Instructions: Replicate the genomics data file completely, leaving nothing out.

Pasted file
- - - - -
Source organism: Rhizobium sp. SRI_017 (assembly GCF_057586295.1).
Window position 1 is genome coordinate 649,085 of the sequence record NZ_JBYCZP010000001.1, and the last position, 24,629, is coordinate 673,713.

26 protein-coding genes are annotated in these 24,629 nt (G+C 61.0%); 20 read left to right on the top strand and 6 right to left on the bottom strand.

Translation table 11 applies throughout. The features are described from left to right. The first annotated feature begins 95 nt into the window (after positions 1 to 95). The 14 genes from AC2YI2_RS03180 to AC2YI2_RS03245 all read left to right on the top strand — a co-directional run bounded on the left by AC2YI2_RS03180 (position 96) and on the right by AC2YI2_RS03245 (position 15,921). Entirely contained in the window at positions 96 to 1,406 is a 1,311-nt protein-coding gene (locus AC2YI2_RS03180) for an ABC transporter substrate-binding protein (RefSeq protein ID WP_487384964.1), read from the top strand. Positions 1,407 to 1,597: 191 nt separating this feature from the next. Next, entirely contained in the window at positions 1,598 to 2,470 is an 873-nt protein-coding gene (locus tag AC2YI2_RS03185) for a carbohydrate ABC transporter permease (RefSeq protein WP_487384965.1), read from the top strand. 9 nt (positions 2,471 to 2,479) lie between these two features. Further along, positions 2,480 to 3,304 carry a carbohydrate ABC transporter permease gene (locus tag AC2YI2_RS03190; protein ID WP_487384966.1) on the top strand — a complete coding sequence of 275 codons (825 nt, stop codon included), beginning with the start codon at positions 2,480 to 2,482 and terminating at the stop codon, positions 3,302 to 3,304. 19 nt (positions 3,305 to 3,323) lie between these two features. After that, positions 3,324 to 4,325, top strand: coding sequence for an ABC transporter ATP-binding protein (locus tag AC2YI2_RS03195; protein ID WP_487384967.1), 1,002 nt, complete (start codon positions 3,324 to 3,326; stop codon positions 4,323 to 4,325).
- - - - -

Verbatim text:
Source organism: Rhizobium sp. SRI_017 (assembly GCF_057586295.1).
Window position 1 is genome coordinate 649,085 of the sequence record NZ_JBYCZP010000001.1, and the last position, 24,629, is coordinate 673,713.

26 protein-coding genes are annotated in these 24,629 nt (G+C 61.0%); 20 read left to right on the top strand and 6 right to left on the bottom strand.

Translation table 11 applies throughout. The features are described from left to right. The first annotated feature begins 95 nt into the window (after positions 1 to 95). The 14 genes from AC2YI2_RS03180 to AC2YI2_RS03245 all read left to right on the top strand — a co-directional run bounded on the left by AC2YI2_RS03180 (position 96) and on the right by AC2YI2_RS03245 (position 15,921). Entirely contained in the window at positions 96 to 1,406 is a 1,311-nt protein-coding gene (locus AC2YI2_RS03180) for an ABC transporter substrate-binding protein (RefSeq protein ID WP_487384964.1), read from the top strand. Positions 1,407 to 1,597: 191 nt separating this feature from the next. Next, entirely contained in the window at positions 1,598 to 2,470 is an 873-nt protein-coding gene (locus tag AC2YI2_RS03185) for a carbohydrate ABC transporter permease (RefSeq protein WP_487384965.1), read from the top strand. 9 nt (positions 2,471 to 2,479) lie between these two features. Further along, positions 2,480 to 3,304 carry a carbohydrate ABC transporter permease gene (locus tag AC2YI2_RS03190; protein ID WP_487384966.1) on the top strand — a complete coding sequence of 275 codons (825 nt, stop codon included), beginning with the start codon at positions 2,480 to 2,482 and terminating at the stop codon, positions 3,302 to 3,304. 19 nt (positions 3,305 to 3,323) lie between these two features. After that, positions 3,324 to 4,325, top strand: coding sequence for an ABC transporter ATP-binding protein (locus tag AC2YI2_RS03195; protein ID WP_487384967.1), 1,002 nt, complete (start codon positions 3,324 to 3,326; stop codon positions 4,323 to 4,325).